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Note the following comment from Simon [Visitor] at Rob Crilly's post:
Of course it was true, it was only averted because United States has to arm twist every western nation to pump a lot of money to prop the murderous regime they are backing. You have only to see how much Australia, Austria, Canada, EU, Uk, US etc have to donate just in this year. What amazes me is why is no one reporting on where the funding, so far given to Ethiopia (more than $25Billion) since the current government came into power is ending.Not to mention the $12 Billion ear marked to be given for the year 2008-2011 How come more arid places like Sudan and Eritrea are coping much better with out hardly any Aid ?

According to HRH Ethiopia gets at least $2billion with no accountability
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Postscript from author of Ethiopia Watch

The above commentary is copied here because one of the reasons I have a series of blogs on Africa is to track and chronicle various news reports on alleged genocide and famine in Africa in order for me to study and learn about how and why such things occur and how they are reported by mainstream media.

Check out the following copy of my post at Niger Watch (sister site of this blog, Ethiopia Watch) dated April 06, 2006:
Niger to block foreign press reporting food crisis - What's up with Mr Tandja?

Today, Reuters says Niger's government denied it had stripped the journalists of their accreditation, saying it had summoned them to explain that their coverage was one-sided and did not present the country's efforts to solve its problems:

"We did not expel the BBC. We summoned the team to say their report had caused shock and Niger is more than just recurring food shortages," said Fogue Aboubacar, secretary-general at the Culture, Arts and Communication Ministry.

"Niger is also about the authorities attempts to solve these problems and one must stop focusing on the negative side," he added. "That is what happened in 2005 and we are not going to tolerate it, especially as harvests have been good."

"Be it the BBC, CNN or any other media, we will not hand out more accreditation on the food situation," he said.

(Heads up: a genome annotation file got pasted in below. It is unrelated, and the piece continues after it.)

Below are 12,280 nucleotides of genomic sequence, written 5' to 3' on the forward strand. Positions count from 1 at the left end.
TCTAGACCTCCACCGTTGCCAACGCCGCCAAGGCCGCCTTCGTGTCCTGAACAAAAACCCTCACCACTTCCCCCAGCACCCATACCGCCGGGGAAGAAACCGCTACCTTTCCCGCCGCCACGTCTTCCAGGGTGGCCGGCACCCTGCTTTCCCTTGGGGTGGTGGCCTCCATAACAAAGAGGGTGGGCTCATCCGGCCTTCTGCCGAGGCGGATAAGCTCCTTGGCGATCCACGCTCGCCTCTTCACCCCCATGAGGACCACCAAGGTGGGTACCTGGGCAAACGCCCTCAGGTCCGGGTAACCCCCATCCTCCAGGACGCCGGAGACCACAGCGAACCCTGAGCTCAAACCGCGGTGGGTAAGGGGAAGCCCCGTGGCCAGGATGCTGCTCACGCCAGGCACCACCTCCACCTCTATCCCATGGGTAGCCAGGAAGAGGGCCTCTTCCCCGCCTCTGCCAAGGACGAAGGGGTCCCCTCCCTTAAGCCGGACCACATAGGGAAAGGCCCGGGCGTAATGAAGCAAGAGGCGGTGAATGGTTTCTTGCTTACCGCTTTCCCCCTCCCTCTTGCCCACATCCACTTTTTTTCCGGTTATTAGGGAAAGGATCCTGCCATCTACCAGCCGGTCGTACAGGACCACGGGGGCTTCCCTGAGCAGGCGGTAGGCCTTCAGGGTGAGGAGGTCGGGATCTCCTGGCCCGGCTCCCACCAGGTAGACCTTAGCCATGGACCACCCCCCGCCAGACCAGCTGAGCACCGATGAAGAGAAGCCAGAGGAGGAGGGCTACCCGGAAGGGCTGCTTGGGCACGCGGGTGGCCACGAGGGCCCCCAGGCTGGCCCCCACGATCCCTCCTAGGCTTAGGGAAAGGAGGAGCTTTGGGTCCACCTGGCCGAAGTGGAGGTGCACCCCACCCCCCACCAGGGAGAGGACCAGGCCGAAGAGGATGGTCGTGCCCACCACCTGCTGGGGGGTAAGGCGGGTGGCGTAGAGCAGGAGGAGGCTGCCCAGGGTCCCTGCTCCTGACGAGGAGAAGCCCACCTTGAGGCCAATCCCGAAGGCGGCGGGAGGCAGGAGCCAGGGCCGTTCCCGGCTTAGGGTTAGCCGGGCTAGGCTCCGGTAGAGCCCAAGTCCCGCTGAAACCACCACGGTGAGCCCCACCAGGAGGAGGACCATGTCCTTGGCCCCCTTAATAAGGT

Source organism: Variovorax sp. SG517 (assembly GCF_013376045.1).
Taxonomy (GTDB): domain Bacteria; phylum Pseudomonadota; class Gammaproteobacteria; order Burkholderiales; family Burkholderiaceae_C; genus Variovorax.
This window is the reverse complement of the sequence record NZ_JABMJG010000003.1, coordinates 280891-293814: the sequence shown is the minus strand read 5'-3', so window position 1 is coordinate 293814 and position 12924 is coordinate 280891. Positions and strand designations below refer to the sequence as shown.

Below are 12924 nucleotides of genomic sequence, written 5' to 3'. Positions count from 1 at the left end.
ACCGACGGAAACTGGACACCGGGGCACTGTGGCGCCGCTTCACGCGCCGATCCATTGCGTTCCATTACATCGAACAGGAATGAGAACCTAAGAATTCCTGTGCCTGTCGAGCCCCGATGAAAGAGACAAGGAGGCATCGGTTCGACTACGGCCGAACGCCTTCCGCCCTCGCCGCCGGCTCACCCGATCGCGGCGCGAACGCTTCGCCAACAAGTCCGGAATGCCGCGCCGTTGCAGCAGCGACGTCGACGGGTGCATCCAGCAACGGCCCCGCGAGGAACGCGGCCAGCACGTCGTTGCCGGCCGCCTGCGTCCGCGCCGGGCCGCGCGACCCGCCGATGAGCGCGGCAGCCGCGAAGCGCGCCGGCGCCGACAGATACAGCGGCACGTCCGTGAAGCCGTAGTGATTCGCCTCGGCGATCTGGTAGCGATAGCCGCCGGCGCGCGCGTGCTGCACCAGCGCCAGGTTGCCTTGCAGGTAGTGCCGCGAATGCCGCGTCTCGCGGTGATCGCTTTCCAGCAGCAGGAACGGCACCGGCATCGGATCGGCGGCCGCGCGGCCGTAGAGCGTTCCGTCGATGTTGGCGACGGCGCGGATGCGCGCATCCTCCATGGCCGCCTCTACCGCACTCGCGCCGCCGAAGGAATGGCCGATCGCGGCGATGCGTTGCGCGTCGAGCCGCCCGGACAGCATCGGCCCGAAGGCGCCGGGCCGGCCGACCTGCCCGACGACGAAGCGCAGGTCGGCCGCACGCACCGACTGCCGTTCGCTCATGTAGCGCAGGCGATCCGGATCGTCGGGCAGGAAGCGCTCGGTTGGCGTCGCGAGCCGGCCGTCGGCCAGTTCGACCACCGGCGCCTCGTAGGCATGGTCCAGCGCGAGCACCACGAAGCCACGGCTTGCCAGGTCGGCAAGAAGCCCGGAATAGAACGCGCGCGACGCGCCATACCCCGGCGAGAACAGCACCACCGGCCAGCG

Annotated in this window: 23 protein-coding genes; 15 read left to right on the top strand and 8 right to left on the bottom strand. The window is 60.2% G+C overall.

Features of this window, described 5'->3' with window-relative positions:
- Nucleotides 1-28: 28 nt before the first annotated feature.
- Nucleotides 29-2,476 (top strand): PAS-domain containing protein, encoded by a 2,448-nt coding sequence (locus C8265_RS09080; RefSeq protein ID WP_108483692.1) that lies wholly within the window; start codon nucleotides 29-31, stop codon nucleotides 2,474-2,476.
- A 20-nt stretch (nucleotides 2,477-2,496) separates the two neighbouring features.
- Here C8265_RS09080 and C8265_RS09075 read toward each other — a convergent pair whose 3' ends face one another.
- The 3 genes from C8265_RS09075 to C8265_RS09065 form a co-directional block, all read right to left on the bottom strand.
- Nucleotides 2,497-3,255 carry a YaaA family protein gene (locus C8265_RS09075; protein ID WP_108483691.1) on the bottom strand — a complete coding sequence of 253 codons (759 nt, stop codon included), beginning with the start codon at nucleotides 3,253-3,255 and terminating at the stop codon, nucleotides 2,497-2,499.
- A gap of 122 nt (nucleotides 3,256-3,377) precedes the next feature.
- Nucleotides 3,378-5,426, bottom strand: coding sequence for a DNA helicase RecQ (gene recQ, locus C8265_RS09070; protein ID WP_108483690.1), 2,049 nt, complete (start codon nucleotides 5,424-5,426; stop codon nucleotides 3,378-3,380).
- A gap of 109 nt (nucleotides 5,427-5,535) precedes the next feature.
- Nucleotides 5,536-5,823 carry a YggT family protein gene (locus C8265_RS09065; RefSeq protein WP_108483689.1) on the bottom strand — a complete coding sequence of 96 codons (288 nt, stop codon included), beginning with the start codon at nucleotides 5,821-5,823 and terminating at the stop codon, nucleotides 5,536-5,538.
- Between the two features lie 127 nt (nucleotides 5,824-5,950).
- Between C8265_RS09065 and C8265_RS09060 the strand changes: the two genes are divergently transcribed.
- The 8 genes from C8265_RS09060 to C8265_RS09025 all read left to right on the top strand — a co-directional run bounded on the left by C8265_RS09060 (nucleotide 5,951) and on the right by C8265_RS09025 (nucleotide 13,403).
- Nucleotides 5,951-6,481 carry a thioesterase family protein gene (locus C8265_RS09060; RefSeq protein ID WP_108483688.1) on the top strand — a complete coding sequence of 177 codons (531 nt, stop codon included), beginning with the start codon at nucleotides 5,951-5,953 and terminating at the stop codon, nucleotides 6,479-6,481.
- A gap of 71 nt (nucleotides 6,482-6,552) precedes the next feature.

And this copy of a post at Niger Watch dated August 06, 2005:
Now we know part of the answer to: Why starving in Niger?

Huge thanks to Tim Worstall for pointing out the following post by Aunty Marianne in Brussels, Belgium who, in her blog Tomato And Basil Sandwiches describes her occupation in 'government' as 'spending your money on humanitarian aid'.

Here is the post, copied in full, just incase Aunty Marianne decides for one reason or another to delete it, as it helps answer my question Why starving in Niger?

August 06, 2005 - OK, I'm fed up and others aren't

I am fed up to the back teeth with this whingeing about donors not reacting on the Niger famine. The EU have been actively looking for aid partners to spend 4.6 million euros since April. The reason why people are starving in Niger now, in August, is because some of those who asked for it to be made available for their feeding projects didn't get their proposals for actual projects in before early July. I also know for a fact that one of the organisations has a massive "emergency reserve" lying in wait for the famine almost certainly about to happen in a certain southern African country, a reserve that could have easily been tapped and replenished. They did not need to wait for donor funds to react.

We've had to release another 1.7m euros now that IMHO we wouldn't have had to, had they taken the first lot in time, because now, for example, therapeutic milk has to be airfreighted in instead of sea/road-shipped, and that's more expensive than the milk itself.

I am disgusted with the blamestorming around this famine, especially when the primary culprits are the ones pointing the finger, I'm disgusted at the waste of time and therefore money and all the additional suffering that it has caused to should-be-beneficiaries, and I wish the reputable media would check their facts better before blindly repeating press releases.

As always, this is just my personal view of things, and in no way necessarily represents the position of my employers.
posted by Aunty Marianne @ 10:59 AM